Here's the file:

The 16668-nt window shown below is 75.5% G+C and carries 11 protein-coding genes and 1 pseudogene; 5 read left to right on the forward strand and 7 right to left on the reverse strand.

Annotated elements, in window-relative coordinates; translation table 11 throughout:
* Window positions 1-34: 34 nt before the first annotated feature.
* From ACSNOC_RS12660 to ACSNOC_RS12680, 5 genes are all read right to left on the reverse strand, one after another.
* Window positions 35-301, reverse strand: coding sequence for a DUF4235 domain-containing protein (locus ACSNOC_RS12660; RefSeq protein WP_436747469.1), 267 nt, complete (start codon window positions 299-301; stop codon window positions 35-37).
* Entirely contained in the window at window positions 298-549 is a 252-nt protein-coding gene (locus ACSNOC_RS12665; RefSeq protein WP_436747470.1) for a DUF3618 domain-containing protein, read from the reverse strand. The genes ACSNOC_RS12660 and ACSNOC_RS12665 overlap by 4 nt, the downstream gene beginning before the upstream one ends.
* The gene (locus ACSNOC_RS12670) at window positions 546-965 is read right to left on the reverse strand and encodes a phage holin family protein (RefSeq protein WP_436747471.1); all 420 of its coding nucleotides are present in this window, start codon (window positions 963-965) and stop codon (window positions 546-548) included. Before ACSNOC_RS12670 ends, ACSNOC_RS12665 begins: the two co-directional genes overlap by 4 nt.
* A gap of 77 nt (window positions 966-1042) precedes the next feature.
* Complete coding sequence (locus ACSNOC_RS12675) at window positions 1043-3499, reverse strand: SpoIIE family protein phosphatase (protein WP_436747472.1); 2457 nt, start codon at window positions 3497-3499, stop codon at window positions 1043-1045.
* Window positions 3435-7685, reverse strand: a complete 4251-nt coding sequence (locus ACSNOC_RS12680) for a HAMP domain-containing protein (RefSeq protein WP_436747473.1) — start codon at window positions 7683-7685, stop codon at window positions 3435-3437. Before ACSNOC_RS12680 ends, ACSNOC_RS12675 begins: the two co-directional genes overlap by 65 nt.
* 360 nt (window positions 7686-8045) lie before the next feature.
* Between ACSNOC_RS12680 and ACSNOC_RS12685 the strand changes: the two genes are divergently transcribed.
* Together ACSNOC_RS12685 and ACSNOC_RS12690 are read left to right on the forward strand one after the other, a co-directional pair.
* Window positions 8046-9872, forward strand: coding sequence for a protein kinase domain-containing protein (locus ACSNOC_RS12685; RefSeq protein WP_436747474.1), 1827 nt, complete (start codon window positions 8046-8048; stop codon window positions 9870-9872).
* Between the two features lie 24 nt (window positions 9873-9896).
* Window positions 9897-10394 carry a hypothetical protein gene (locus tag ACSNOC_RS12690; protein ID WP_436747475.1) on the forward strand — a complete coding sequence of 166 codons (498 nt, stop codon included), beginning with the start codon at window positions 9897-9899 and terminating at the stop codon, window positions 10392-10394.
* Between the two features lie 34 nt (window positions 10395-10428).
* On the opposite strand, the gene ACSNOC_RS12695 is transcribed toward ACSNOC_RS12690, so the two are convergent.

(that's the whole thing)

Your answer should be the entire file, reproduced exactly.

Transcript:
The 16668-nt window shown below is 75.5% G+C and carries 11 protein-coding genes and 1 pseudogene; 5 read left to right on the forward strand and 7 right to left on the reverse strand.

Annotated elements, in window-relative coordinates; translation table 11 throughout:
* Window positions 1-34: 34 nt before the first annotated feature.
* From ACSNOC_RS12660 to ACSNOC_RS12680, 5 genes are all read right to left on the reverse strand, one after another.
* Window positions 35-301, reverse strand: coding sequence for a DUF4235 domain-containing protein (locus ACSNOC_RS12660; RefSeq protein WP_436747469.1), 267 nt, complete (start codon window positions 299-301; stop codon window positions 35-37).
* Entirely contained in the window at window positions 298-549 is a 252-nt protein-coding gene (locus ACSNOC_RS12665; RefSeq protein WP_436747470.1) for a DUF3618 domain-containing protein, read from the reverse strand. The genes ACSNOC_RS12660 and ACSNOC_RS12665 overlap by 4 nt, the downstream gene beginning before the upstream one ends.
* The gene (locus ACSNOC_RS12670) at window positions 546-965 is read right to left on the reverse strand and encodes a phage holin family protein (RefSeq protein WP_436747471.1); all 420 of its coding nucleotides are present in this window, start codon (window positions 963-965) and stop codon (window positions 546-548) included. Before ACSNOC_RS12670 ends, ACSNOC_RS12665 begins: the two co-directional genes overlap by 4 nt.
* A gap of 77 nt (window positions 966-1042) precedes the next feature.
* Complete coding sequence (locus ACSNOC_RS12675) at window positions 1043-3499, reverse strand: SpoIIE family protein phosphatase (protein WP_436747472.1); 2457 nt, start codon at window positions 3497-3499, stop codon at window positions 1043-1045.
* Window positions 3435-7685, reverse strand: a complete 4251-nt coding sequence (locus ACSNOC_RS12680) for a HAMP domain-containing protein (RefSeq protein WP_436747473.1) — start codon at window positions 7683-7685, stop codon at window positions 3435-3437. Before ACSNOC_RS12680 ends, ACSNOC_RS12675 begins: the two co-directional genes overlap by 65 nt.
* 360 nt (window positions 7686-8045) lie before the next feature.
* Between ACSNOC_RS12680 and ACSNOC_RS12685 the strand changes: the two genes are divergently transcribed.
* Together ACSNOC_RS12685 and ACSNOC_RS12690 are read left to right on the forward strand one after the other, a co-directional pair.
* Window positions 8046-9872, forward strand: coding sequence for a protein kinase domain-containing protein (locus ACSNOC_RS12685; RefSeq protein WP_436747474.1), 1827 nt, complete (start codon window positions 8046-8048; stop codon window positions 9870-9872).
* Between the two features lie 24 nt (window positions 9873-9896).
* Window positions 9897-10394 carry a hypothetical protein gene (locus tag ACSNOC_RS12690; protein ID WP_436747475.1) on the forward strand — a complete coding sequence of 166 codons (498 nt, stop codon included), beginning with the start codon at window positions 9897-9899 and terminating at the stop codon, window positions 10392-10394.
* Between the two features lie 34 nt (window positions 10395-10428).
* On the opposite strand, the gene ACSNOC_RS12695 is transcribed toward ACSNOC_RS12690, so the two are convergent.